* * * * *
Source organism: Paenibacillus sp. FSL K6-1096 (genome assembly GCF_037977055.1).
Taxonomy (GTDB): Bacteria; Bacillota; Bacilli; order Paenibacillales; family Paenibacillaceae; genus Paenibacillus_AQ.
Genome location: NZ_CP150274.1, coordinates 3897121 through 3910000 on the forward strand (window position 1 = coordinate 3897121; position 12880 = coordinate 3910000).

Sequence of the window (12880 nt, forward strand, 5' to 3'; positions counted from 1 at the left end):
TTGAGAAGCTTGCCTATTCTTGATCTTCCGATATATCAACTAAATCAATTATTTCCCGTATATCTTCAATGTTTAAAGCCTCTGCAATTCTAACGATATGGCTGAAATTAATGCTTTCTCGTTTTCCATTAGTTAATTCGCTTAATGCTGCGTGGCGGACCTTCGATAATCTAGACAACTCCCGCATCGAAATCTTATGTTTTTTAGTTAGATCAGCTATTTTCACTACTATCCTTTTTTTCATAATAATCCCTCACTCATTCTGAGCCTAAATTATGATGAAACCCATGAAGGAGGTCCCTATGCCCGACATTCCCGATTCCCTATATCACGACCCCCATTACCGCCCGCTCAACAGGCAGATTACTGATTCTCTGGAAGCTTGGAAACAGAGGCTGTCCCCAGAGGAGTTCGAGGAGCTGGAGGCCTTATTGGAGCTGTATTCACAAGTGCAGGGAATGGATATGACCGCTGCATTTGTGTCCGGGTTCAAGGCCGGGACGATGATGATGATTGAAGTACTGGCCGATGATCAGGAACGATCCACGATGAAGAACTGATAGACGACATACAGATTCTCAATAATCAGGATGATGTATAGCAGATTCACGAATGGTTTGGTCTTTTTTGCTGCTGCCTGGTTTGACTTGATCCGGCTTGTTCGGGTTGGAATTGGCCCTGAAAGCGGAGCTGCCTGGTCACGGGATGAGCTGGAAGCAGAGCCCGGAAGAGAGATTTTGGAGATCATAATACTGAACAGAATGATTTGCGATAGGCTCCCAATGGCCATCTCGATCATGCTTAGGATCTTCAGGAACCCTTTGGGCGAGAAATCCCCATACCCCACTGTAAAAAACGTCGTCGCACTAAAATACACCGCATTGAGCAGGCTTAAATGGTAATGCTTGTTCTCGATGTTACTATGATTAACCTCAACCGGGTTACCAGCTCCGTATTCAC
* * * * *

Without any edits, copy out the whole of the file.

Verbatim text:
Source organism: Paenibacillus sp. FSL K6-1096 (genome assembly GCF_037977055.1).
Taxonomy (GTDB): Bacteria; Bacillota; Bacilli; order Paenibacillales; family Paenibacillaceae; genus Paenibacillus_AQ.
Genome location: NZ_CP150274.1, coordinates 3897121 through 3910000 on the forward strand (window position 1 = coordinate 3897121; position 12880 = coordinate 3910000).

Sequence of the window (12880 nt, forward strand, 5' to 3'; positions counted from 1 at the left end):
TTGAGAAGCTTGCCTATTCTTGATCTTCCGATATATCAACTAAATCAATTATTTCCCGTATATCTTCAATGTTTAAAGCCTCTGCAATTCTAACGATATGGCTGAAATTAATGCTTTCTCGTTTTCCATTAGTTAATTCGCTTAATGCTGCGTGGCGGACCTTCGATAATCTAGACAACTCCCGCATCGAAATCTTATGTTTTTTAGTTAGATCAGCTATTTTCACTACTATCCTTTTTTTCATAATAATCCCTCACTCATTCTGAGCCTAAATTATGATGAAACCCATGAAGGAGGTCCCTATGCCCGACATTCCCGATTCCCTATATCACGACCCCCATTACCGCCCGCTCAACAGGCAGATTACTGATTCTCTGGAAGCTTGGAAACAGAGGCTGTCCCCAGAGGAGTTCGAGGAGCTGGAGGCCTTATTGGAGCTGTATTCACAAGTGCAGGGAATGGATATGACCGCTGCATTTGTGTCCGGGTTCAAGGCCGGGACGATGATGATGATTGAAGTACTGGCCGATGATCAGGAACGATCCACGATGAAGAACTGATAGACGACATACAGATTCTCAATAATCAGGATGATGTATAGCAGATTCACGAATGGTTTGGTCTTTTTTGCTGCTGCCTGGTTTGACTTGATCCGGCTTGTTCGGGTTGGAATTGGCCCTGAAAGCGGAGCTGCCTGGTCACGGGATGAGCTGGAAGCAGAGCCCGGAAGAGAGATTTTGGAGATCATAATACTGAACAGAATGATTTGCGATAGGCTCCCAATGGCCATCTCGATCATGCTTAGGATCTTCAGGAACCCTTTGGGCGAGAAATCCCCATACCCCACTGTAAAAAACGTCGTCGCACTAAAATACACCGCATTGAGCAGGCTTAAATGGTAATGCTTGTTCTCGATGTTACTATGATTAACCTCAACCGGGTTACCAGCTCCGTATTCAC